When we are in the womb, our bodies undergo a kind of reliving of the evolutionary process. The womb is like the sea, and we re-live the story of life by first appearing as fish, then amphibian, reptile, etc. Just as we go through biological retelling of evolution, our consciousness can undergo its own birth process by reliving the evolution of the nervous system.
The image described in the previous article, bird-tree-snake, is symbolic of this transformation.
Each symbol represents the three brains: reptilian, mammalian and higher brain functions.
During the process of spiritual transformation, when the practitioner has cultivated their awareness, the process of what is often called "kundalini" begins. The human being relives in a microcosm the story of the macrocosm. The first thing they experience is the first brain, the reptile. This is a period of intense physical and sexual energy.
The process continues in the second stage, the mammalian brain. This is an old brain full of the world of emotions and senses. During this period, the practitioner might experience intense emotions and sensations. Particularly scent. They may relive childhood memories, emotions and experiences that have left imprints on them.
The serpent continues to climb the tree as we reach the third brain. The bird.
"In the place where the three roads cross," is the place of integration, the traditional third eye." For the eye is the light of the body, and if thine eye be single, then is they whole body filled with light." (Matthew 6:22)" - William Irwin Thompson, Blue Jade from the Morning Star
It is where where the "higher realms" are accessed after the third eye is open. Metaphysical and heavenly realities are open for the practitioner to explore and be aware of.
The contemplative practitioner undergoes this process in a setting that is carefully catered to guiding the initiate through. They are advised not to become stuck at any one stage in the process, but to continue to "be still" and allow it to naturally unfold. There are pitfalls and shadow sides to each stage and so the practitioner is advised to listen to the experienced masters to help them through successfully. Like physical birth, we need a little guidance during a spiritual rebirth!
"Except a man be born of water and of Spirit, he cannot enter into the kingdom of God. That which is born of the flesh is flesh; and that which is born of the Spirit is spirit... Ye must be born again." (John 3:1-7)
The theme of "rebirth," coming full circle, recapitulation occurs often in spirituality. It is an important, archetypal process that is evident in our personal lives, and in the bigger picture of evolution. While taken literally by modern religious practitioners, being born again is a mystical and esoteric experience of spiritual transformation. We are born once, but we are called to be born again, not in the flesh but in spirit. In divine illumination.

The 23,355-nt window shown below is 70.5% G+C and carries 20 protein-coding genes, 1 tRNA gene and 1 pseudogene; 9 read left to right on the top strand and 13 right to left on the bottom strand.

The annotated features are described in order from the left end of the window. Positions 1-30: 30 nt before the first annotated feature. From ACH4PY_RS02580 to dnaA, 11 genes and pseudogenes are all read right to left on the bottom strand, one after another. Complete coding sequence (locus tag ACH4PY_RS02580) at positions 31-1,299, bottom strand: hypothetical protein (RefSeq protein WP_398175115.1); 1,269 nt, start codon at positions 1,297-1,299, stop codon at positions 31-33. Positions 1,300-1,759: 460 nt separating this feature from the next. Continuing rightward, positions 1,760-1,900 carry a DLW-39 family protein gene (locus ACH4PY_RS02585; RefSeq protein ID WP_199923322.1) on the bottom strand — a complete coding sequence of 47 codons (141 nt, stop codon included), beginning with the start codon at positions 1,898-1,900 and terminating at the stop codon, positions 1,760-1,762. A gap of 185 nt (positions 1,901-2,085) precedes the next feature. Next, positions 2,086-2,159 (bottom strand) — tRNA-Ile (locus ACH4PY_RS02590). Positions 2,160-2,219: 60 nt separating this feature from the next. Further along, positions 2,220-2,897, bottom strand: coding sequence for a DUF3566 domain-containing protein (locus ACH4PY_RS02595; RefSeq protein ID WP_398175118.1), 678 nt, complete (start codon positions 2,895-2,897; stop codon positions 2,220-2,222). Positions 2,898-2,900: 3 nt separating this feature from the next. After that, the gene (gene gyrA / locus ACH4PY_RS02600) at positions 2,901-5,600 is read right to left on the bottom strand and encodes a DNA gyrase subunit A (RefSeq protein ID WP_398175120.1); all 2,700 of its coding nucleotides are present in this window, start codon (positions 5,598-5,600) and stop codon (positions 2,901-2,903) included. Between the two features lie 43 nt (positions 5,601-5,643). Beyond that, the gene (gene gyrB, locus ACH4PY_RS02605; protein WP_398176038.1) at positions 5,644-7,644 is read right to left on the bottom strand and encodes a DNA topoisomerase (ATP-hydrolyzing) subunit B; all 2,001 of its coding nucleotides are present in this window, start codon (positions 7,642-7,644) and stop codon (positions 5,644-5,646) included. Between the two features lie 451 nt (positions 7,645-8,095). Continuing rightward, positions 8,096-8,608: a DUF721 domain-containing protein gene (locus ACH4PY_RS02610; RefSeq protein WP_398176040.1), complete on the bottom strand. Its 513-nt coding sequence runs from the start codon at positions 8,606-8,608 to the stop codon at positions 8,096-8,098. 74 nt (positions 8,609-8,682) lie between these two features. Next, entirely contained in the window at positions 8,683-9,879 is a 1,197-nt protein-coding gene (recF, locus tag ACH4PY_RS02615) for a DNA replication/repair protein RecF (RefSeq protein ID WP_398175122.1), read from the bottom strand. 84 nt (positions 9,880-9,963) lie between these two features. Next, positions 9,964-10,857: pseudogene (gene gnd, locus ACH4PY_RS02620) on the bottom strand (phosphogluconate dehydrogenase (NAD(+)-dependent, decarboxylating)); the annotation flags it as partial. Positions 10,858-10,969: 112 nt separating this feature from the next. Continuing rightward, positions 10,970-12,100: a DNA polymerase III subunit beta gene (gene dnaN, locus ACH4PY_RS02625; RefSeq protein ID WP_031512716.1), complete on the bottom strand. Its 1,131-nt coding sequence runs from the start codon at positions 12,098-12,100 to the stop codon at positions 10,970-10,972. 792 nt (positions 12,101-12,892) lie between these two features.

The ancients did not focus so much on evolutionary themes, thought it appears to be latent within their understanding.
They often described this world as the "least complete" and least real. The metaphysical realities, which the esoteric schools could reclaim by awakening the soul in the body, were the truer realities. It was about reclaiming our birthright, remembering Who we really were.
What I find most fascinating however, is that even though the Fall is described as an involution, a descent, the returning process itself is evolutionary. The symbol of bird-tree-snake has evolutionary themes from the get-go.
The practitioner, in other words, must experience evolution, the process of becoming, in order to "ascend" or "return." This is very telling. It means that although ancient practices were not aware of evolution explicitly, their description of spiritual awakening describes it implicitly.
This ties millions of years of macro-evolution into the micro-journey of self-transformation. "As above, so below."
The many wisdom traditions believed that the body was a sacred temple. There was a sacred architecture in the spinal column (trunk of the tree), the brain (dome of the tree), and the pineal gland (third eye). The circle at the center of a domed temple is the equivalent of the third eye, or "single eye" which, when activated, is able to see directly the inexpressible.
We can take this further, by understanding that the whole of life is very much a sacred temple, as much as the human being is. Without the billions of years of evolution, there would be no human beings experiencing spiritual awakening. It is for this reason that we may see the whole of life, the Earth itself as a temple stretched across the ages. Just as we experience a recapitulation of life, human beings themselves are a kind of unique microcosm of evolution itself.
Teilhard de Chardin saw humanity as the "axis" of evolution. Intuitively, his books describe the evolution of life as the evolution of the nervous system, the "one thread" that ties the whole of life as an emergent awakening to self-consciousness and, eventually, spirit. Although he was not a traditional gnostic, he was a mystic, unveiling life itself as a sacred temple. He illuminated the collective transformation, as the ancient wisdom schools had done for personal.
We were a microcosm of what the macrocosm was working towards. It doesn't mean that evolution stops at us. Nothing like that! We are just the first conscious expression of Spirit. The very beginning of Mind. The evolution of consciousness is a temple in-the-making. Aurobindo described a future human that expressed "Higher Mind." The archetype of Christ, fully human and divine, also expresses this idea. What wonders may time and evolution unfold for us?